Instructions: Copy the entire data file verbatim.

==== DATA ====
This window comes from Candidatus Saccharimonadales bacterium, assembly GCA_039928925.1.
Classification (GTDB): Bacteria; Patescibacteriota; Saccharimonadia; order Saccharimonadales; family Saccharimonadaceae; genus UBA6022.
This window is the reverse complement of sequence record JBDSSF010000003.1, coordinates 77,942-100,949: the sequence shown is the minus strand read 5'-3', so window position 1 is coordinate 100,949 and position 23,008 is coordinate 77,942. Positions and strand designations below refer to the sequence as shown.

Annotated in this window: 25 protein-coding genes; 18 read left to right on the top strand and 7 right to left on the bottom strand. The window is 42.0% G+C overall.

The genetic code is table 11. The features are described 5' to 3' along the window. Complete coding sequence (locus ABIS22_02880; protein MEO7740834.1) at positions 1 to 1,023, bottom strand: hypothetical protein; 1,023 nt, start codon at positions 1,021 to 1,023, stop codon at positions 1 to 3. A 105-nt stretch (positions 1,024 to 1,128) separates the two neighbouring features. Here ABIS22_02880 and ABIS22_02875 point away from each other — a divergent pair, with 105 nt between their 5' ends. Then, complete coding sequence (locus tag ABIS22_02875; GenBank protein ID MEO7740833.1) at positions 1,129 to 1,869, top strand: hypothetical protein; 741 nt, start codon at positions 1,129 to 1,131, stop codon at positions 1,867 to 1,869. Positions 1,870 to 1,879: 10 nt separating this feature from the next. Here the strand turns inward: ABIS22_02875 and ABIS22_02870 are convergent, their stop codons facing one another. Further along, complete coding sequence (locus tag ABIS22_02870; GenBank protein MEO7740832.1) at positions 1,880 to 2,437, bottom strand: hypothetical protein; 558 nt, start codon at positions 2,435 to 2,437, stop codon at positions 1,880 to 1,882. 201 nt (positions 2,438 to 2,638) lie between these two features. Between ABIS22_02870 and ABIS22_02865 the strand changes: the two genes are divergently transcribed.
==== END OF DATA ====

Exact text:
This window comes from Candidatus Saccharimonadales bacterium, assembly GCA_039928925.1.
Classification (GTDB): Bacteria; Patescibacteriota; Saccharimonadia; order Saccharimonadales; family Saccharimonadaceae; genus UBA6022.
This window is the reverse complement of sequence record JBDSSF010000003.1, coordinates 77,942-100,949: the sequence shown is the minus strand read 5'-3', so window position 1 is coordinate 100,949 and position 23,008 is coordinate 77,942. Positions and strand designations below refer to the sequence as shown.

Annotated in this window: 25 protein-coding genes; 18 read left to right on the top strand and 7 right to left on the bottom strand. The window is 42.0% G+C overall.

The genetic code is table 11. The features are described 5' to 3' along the window. Complete coding sequence (locus ABIS22_02880; protein MEO7740834.1) at positions 1 to 1,023, bottom strand: hypothetical protein; 1,023 nt, start codon at positions 1,021 to 1,023, stop codon at positions 1 to 3. A 105-nt stretch (positions 1,024 to 1,128) separates the two neighbouring features. Here ABIS22_02880 and ABIS22_02875 point away from each other — a divergent pair, with 105 nt between their 5' ends. Then, complete coding sequence (locus tag ABIS22_02875; GenBank protein ID MEO7740833.1) at positions 1,129 to 1,869, top strand: hypothetical protein; 741 nt, start codon at positions 1,129 to 1,131, stop codon at positions 1,867 to 1,869. Positions 1,870 to 1,879: 10 nt separating this feature from the next. Here the strand turns inward: ABIS22_02875 and ABIS22_02870 are convergent, their stop codons facing one another. Further along, complete coding sequence (locus tag ABIS22_02870; GenBank protein MEO7740832.1) at positions 1,880 to 2,437, bottom strand: hypothetical protein; 558 nt, start codon at positions 2,435 to 2,437, stop codon at positions 1,880 to 1,882. 201 nt (positions 2,438 to 2,638) lie between these two features. Between ABIS22_02870 and ABIS22_02865 the strand changes: the two genes are divergently transcribed.